We hate to hear of cats losing their lives. The small move this cat made, saved his life.
Read his story below:
In Memory of Barbara
I met Bernard and his traveling companion at the park one day, when I noticed his RV parked at the curb on a beautiful day.
My wife, Barbara, and I had been married for over 25 years. We raised a beautiful family together and never let a day go by without saying “I love you”. My wife loved cats. Me personally, I couldn’t see the value of cats. I couldn’t take them on walks, play fetch or other manly things. That aside and being a smart guy, soon after we met, I convinced Barbara I was a great guy when I adopted a cat for her from the local shelter.
Molly was definitely my wife’s cat. It was a beautiful vision to see my wife curled up in a chair having dozed off from reading a book, and Molly tucked in at her side. Molly was on her lap when we watched TV; watched us from her feeding perch while we ate dinner; and slept near my wife’s feet during the night. My wife spared no expense taking care of Molly. If it made my wife happy, it was all right with me.
I have never been a cat guy, but sometimes I wondered if my wife had to make a choice between me or Molly, how would I fare? When my lovely wife was diagnosed with cancer, I did my part to be supportive and do what I could for her; and she went through all the treatments. Every day I would stay by her side, giving her anything she asked for or needed. Next to her at all times, was Molly. Barbara always had one hand near Molly and she seemed so peaceful when Molly would purr.
On a sunny summer day, cancer won and I lost one of the most special parts of my life, and half of my soul. I have never felt so much grief in my life. Family and friends rallied around me for days after her death making sure I had food. When they could find her, they fed Molly and cleaned up after her. Molly was either MIA in the house or she was on top of my wife’s side of the bed. I knew at some point I would have to do something about finding Molly another home or give her to the local pound who would put her to sleep; but this was all I could do for now.
After the crowd of people dwindled to only visiting occasionally, it was my turn to take care of Molly. It seemed like such an inconvenience in my grieving state. Some days when I really didn’t care, I could hear my wife’s voice reminding me to feed Molly. And I would. But we would just look at each other. My wife used to croon with Molly all the time, but I had never talked to a cat, and I wasn’t starting now. So I fed her in silence. My home was overly silent and sad and Molly was too much of a painful reminder of what I had lost. When I came in the bedroom Molly would look at me and slowly get off the bed and hide somewhere. I didn’t have a connection with Molly, and it never occurred to me that she was grieving too.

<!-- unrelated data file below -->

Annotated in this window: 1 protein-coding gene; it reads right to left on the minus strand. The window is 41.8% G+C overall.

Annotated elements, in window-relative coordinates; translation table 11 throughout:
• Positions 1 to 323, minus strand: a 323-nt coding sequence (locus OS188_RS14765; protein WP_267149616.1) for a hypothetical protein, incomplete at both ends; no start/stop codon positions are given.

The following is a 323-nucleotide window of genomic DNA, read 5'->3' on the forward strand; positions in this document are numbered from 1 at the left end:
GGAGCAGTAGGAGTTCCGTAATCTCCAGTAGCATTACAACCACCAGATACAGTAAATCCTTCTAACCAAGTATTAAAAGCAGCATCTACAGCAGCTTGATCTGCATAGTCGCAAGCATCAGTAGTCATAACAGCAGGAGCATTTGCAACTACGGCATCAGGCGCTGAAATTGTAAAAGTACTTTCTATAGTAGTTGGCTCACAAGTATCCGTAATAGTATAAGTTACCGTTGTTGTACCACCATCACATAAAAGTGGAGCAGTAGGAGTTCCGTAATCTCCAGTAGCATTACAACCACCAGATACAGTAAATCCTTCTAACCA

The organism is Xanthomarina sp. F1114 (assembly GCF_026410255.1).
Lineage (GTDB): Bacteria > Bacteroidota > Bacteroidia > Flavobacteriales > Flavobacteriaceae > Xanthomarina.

One night I was sitting on the couch and overwhelmed in my grief, sobbing for my wife, I felt someone touch my knee just like my wife used to. At first I thought it was the memory of my wife reaching out in some odd way through death to comfort me. I opened my eyes and could barely see through the tears. It was Molly sitting next to me and she had placed her paw on my knee. When I looked at her, I felt her sadness too. Nothing could stop the tears. I held Molly and cried into her fur for the longest time. Something changed in me and I saw Molly differently. Our relationship changed and although we aren’t the close friends she and Barbara were, she and I are kinda buddies.
I recently sold my home and bought a RV. Molly and I travel around the country doing whatever the day brings. She likes to sit in the passenger seat as I drive, and I talk to her all the time. She doesn’t answer back, but then again Barbara didn’t much either when I was rambling on while I was driving. And that’s all right with me.
Excerpt from: Stress Out for Cats, Dogs and their People ©
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